Original Research ARTICLE
New Evaluation of the Electronically Activated Recorder (EAR): Obtrusiveness, Compliance, and Participant Self-selection Effects
- 1Department of Anthropology and Center for Behavior, Evolution, and Culture, University of California, Los Angeles, Los Angeles, CA, USA
- 2Department of Psychology, University of California, Riverside, Riverside, CA, USA
The Electronically Activated Recorder (EAR) is a method for collecting periodic brief audio snippets of participants’ daily lives using a portable recording device. The EAR can potentially intrude into people’s privacy, alter their natural behavior, and introduce self-selection biases greater than in other types of social science methods. Previous research (Mehl and Holleran, 2007, hereafter M&H) has shown that participant non-compliance with, and perceived obtrusiveness of, an EAR protocol are both low. However, these questions have not been addressed in jurisdictions that require the consent of all parties to recording conversations. This EAR study required participants to wear a button bearing a microphone icon and the words “This conversation may be recorded” to comply with California’s all-party consent law. Results revealed self-reported obtrusiveness and non-compliance were actually lower in the present study than in the M&H study. Behaviorally assessed non-compliance did not differ between the two studies. Participants in the present study talked more about being in the study than participants in the M&H study, but such talk still comprised <2% of sampled conversations. Another potential problem with the EAR, participant self-selection bias, was addressed by comparing the EAR volunteers’ HEXACO personality dimensions to a non-volunteer sample drawn from the same student population. EAR volunteers were significantly and moderately higher in Conscientiousness, and lower in Emotionality, than non-volunteers. In conclusion, the EAR method can be successfully implemented in at least one all-party consent state (California). Interested researchers are encouraged to review this procedure with their own legal counsel.
Psychologists’ common reliance on (1) decontexualized behavioral responses to laboratory manipulations, and (2) global self-report instruments, limits the ecological validity of inferences about social processes and personality variation (Funder, 2001; Rozin, 2001). Growing recognition of this problem has inspired the development and evaluation of a variety of methods for systematically sampling human behavior outside the laboratory (Mehl and Conner, 2012; Robbins, in press). One such method, the Electronically Activated Recorder (EAR; Mehl et al., 2001; Mehl and Robbins, 2012; Mehl et al., personal communication) unobtrusively collects periodic brief audio snippets of people’s daily lives, using a portable recording device that participants wear attached to their clothes during their waking hours. Though the function of the EAR—to acoustically sample social environments—has remained consistent since 2001, the technology used to make the recordings has evolved. The EAR has progressed from digital tape recorders to the current iPod Touch devices using the “iEAR” app (Mehl, 2017). As technology has progressed, the legal landscape has also adapted to address the potential for others to be recorded on smartphones and other devices, such as iPods. Because of this, methods such as the EAR need to be adjusted to comply with laws (Robbins, in press). This study sought to examine how one such adjustment for the EAR—a button participants wear to notify others they may be recorded—may alter its obtrusiveness, participant compliance, and self-selection bias.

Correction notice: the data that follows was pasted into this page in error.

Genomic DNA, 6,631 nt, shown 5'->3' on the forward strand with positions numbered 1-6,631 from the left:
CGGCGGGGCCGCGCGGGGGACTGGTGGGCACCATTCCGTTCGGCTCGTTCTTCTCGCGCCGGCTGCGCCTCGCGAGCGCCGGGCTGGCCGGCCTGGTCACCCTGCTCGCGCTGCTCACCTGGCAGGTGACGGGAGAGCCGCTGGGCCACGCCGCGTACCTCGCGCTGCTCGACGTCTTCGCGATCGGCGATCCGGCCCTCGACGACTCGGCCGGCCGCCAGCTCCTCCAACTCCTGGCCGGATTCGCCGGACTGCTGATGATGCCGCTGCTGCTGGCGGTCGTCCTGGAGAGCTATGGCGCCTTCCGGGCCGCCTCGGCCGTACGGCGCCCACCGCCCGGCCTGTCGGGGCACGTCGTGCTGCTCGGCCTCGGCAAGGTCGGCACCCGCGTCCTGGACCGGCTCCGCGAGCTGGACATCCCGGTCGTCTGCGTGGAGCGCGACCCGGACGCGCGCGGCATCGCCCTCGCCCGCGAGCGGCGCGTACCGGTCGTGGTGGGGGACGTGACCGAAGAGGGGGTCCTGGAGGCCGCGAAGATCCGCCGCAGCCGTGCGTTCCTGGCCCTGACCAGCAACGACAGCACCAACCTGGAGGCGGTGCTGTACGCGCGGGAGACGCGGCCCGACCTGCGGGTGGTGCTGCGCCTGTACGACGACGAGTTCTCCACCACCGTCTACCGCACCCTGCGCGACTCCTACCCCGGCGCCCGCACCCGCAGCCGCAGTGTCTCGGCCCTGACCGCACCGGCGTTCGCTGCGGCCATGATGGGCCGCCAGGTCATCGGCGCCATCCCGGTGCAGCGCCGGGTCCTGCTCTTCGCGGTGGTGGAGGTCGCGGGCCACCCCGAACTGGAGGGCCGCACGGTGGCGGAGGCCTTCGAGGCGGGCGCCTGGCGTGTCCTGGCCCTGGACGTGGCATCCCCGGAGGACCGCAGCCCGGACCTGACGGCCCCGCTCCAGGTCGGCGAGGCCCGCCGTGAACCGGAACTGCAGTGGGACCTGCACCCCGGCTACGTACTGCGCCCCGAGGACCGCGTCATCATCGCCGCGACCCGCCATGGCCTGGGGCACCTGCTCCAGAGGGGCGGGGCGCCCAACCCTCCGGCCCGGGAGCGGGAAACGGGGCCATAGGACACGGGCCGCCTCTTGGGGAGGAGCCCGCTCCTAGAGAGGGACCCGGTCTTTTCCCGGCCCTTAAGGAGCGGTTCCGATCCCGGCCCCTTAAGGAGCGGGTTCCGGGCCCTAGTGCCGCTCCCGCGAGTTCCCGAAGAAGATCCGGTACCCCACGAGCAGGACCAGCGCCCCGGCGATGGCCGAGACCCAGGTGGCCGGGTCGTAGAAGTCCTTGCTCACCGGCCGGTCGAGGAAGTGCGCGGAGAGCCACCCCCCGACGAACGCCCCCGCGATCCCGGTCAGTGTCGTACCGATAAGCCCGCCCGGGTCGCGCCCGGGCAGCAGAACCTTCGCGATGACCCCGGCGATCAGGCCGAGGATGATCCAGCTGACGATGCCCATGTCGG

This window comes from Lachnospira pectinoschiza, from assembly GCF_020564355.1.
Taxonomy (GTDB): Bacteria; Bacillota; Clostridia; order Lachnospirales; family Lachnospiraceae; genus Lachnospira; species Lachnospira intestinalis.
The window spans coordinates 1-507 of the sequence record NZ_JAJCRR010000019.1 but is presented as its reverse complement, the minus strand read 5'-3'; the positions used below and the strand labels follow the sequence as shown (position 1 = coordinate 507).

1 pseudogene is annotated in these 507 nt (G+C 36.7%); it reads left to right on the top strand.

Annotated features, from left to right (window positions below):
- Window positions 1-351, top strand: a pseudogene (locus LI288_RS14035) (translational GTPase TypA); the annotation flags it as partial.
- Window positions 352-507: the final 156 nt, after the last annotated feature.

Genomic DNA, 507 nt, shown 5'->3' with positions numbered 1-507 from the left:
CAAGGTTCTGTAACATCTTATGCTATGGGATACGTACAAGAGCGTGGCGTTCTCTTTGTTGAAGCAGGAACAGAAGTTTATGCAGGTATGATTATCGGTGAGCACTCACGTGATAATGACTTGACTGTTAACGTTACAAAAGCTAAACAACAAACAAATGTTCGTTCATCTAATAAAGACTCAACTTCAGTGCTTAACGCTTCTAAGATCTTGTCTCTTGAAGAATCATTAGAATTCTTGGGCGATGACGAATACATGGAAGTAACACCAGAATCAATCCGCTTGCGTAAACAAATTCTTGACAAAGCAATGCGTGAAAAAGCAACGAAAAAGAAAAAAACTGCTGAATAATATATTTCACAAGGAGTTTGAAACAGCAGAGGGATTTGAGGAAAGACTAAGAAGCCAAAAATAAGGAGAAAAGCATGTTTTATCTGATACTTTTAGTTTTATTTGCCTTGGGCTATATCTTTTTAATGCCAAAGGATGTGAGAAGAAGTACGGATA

As a naturalistic, ecological method, the EAR resembles experience sampling methods (ESM: Csikszentmihalyi et al., 1977; Conner et al., 2009). The two methods differ, however, in the perspectives they capture (Mehl and Robbins, 2012). ESM participants are periodically prompted to report on their momentary cognitions, emotions, behaviors, and/or situations. Thus, ESM data represent the self’s subjective, experiential perspective, and therefore ESM methods are appropriate when research questions pertain to this perspective. ESM data are susceptible to some of the same limitations (e.g., impression management) as the more commonly used global or retrospective self-report instruments. In contrast, the EAR method captures a bystander’s perspective on behavior. A wide variety of behavioral variables, including speech content, can be reliably coded from EAR-generated recordings. Mehl and Pennebaker (2003) found substantial inter-rater reliability and within-participant temporal stability in variables pertaining to participant location, activity (e.g., amusement, attending lecture), social interaction (e.g., talking to others, laughing), and language use as measured by the Linguistic Inquiry and Word Count software (LIWC; Pennebaker et al., 2001). Self-reported major personality dimensions are correlated in predictable ways with some EAR-measured variables (e.g., Extraversion negatively correlated with percentage of time spent alone; Mehl et al., 2006).